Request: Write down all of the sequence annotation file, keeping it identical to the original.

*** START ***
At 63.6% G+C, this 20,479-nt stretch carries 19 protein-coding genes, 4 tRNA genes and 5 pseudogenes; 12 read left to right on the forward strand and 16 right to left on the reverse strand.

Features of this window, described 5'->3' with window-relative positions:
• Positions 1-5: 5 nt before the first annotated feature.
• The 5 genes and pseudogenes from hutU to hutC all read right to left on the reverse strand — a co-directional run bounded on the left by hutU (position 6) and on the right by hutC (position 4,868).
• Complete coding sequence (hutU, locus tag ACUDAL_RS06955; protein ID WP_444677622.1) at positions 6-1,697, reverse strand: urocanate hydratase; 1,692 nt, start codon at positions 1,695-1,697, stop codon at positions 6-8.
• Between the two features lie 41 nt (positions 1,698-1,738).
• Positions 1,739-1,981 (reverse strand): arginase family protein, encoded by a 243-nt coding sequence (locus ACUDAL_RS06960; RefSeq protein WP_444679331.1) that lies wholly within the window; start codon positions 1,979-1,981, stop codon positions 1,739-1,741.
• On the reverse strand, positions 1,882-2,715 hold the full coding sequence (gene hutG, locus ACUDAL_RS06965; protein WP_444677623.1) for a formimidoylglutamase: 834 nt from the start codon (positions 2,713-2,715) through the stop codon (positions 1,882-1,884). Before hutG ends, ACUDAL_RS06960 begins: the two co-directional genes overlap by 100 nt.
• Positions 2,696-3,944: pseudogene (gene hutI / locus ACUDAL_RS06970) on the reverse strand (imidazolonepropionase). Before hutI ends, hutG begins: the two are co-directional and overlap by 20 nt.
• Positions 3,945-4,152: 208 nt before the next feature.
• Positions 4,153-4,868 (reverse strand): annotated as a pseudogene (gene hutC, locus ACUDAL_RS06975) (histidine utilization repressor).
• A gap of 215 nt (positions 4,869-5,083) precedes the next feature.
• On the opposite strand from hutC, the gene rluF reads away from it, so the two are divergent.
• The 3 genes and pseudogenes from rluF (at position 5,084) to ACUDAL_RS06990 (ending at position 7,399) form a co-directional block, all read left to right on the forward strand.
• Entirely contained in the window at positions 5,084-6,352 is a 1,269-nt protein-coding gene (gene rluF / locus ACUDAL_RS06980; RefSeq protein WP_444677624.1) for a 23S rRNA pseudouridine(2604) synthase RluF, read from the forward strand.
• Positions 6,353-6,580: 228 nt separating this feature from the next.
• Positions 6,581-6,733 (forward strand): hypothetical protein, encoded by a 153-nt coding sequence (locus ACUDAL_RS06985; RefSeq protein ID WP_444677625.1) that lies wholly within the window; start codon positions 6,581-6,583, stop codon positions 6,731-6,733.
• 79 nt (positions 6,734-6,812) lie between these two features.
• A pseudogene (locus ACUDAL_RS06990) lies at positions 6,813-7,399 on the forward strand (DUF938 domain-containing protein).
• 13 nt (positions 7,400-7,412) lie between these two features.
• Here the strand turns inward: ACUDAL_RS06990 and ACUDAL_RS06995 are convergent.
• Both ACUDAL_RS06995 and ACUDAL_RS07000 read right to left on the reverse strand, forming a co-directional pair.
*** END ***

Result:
At 63.6% G+C, this 20,479-nt stretch carries 19 protein-coding genes, 4 tRNA genes and 5 pseudogenes; 12 read left to right on the forward strand and 16 right to left on the reverse strand.

Features of this window, described 5'->3' with window-relative positions:
• Positions 1-5: 5 nt before the first annotated feature.
• The 5 genes and pseudogenes from hutU to hutC all read right to left on the reverse strand — a co-directional run bounded on the left by hutU (position 6) and on the right by hutC (position 4,868).
• Complete coding sequence (hutU, locus tag ACUDAL_RS06955; protein ID WP_444677622.1) at positions 6-1,697, reverse strand: urocanate hydratase; 1,692 nt, start codon at positions 1,695-1,697, stop codon at positions 6-8.
• Between the two features lie 41 nt (positions 1,698-1,738).
• Positions 1,739-1,981 (reverse strand): arginase family protein, encoded by a 243-nt coding sequence (locus ACUDAL_RS06960; RefSeq protein WP_444679331.1) that lies wholly within the window; start codon positions 1,979-1,981, stop codon positions 1,739-1,741.
• On the reverse strand, positions 1,882-2,715 hold the full coding sequence (gene hutG, locus ACUDAL_RS06965; protein WP_444677623.1) for a formimidoylglutamase: 834 nt from the start codon (positions 2,713-2,715) through the stop codon (positions 1,882-1,884). Before hutG ends, ACUDAL_RS06960 begins: the two co-directional genes overlap by 100 nt.
• Positions 2,696-3,944: pseudogene (gene hutI / locus ACUDAL_RS06970) on the reverse strand (imidazolonepropionase). Before hutI ends, hutG begins: the two are co-directional and overlap by 20 nt.
• Positions 3,945-4,152: 208 nt before the next feature.
• Positions 4,153-4,868 (reverse strand): annotated as a pseudogene (gene hutC, locus ACUDAL_RS06975) (histidine utilization repressor).
• A gap of 215 nt (positions 4,869-5,083) precedes the next feature.
• On the opposite strand from hutC, the gene rluF reads away from it, so the two are divergent.
• The 3 genes and pseudogenes from rluF (at position 5,084) to ACUDAL_RS06990 (ending at position 7,399) form a co-directional block, all read left to right on the forward strand.
• Entirely contained in the window at positions 5,084-6,352 is a 1,269-nt protein-coding gene (gene rluF / locus ACUDAL_RS06980; RefSeq protein WP_444677624.1) for a 23S rRNA pseudouridine(2604) synthase RluF, read from the forward strand.
• Positions 6,353-6,580: 228 nt separating this feature from the next.
• Positions 6,581-6,733 (forward strand): hypothetical protein, encoded by a 153-nt coding sequence (locus ACUDAL_RS06985; RefSeq protein ID WP_444677625.1) that lies wholly within the window; start codon positions 6,581-6,583, stop codon positions 6,731-6,733.
• 79 nt (positions 6,734-6,812) lie between these two features.
• A pseudogene (locus ACUDAL_RS06990) lies at positions 6,813-7,399 on the forward strand (DUF938 domain-containing protein).
• 13 nt (positions 7,400-7,412) lie between these two features.
• Here the strand turns inward: ACUDAL_RS06990 and ACUDAL_RS06995 are convergent.
• Both ACUDAL_RS06995 and ACUDAL_RS07000 read right to left on the reverse strand, forming a co-directional pair.